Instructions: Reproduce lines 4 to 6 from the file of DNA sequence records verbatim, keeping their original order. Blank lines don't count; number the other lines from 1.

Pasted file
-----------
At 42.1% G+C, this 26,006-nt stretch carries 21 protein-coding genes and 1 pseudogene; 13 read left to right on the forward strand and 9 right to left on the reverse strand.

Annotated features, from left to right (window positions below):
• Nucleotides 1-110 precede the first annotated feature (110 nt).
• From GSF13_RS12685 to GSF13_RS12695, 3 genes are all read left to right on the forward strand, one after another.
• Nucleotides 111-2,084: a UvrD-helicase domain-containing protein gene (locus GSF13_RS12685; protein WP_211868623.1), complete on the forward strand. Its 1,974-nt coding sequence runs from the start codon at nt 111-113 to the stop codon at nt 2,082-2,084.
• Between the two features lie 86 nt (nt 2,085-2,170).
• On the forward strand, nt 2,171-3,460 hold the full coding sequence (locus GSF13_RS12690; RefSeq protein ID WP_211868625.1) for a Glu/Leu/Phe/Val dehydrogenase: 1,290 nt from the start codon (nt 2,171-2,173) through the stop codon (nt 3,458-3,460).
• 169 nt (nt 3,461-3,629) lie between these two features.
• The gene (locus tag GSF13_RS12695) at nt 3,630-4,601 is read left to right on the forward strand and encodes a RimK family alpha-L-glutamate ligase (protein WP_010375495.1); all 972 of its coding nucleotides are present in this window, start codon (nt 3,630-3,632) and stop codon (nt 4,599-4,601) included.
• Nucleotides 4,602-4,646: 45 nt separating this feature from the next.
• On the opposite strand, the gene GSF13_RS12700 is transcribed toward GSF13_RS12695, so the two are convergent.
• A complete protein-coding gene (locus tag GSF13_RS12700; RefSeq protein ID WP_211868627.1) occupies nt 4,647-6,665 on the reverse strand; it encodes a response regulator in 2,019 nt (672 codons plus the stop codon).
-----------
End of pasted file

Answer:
• From GSF13_RS12685 to GSF13_RS12695, 3 genes are all read left to right on the forward strand, one after another.
• Nucleotides 111-2,084: a UvrD-helicase domain-containing protein gene (locus GSF13_RS12685; protein WP_211868623.1), complete on the forward strand. Its 1,974-nt coding sequence runs from the start codon at nt 111-113 to the stop codon at nt 2,082-2,084.
• Between the two features lie 86 nt (nt 2,085-2,170).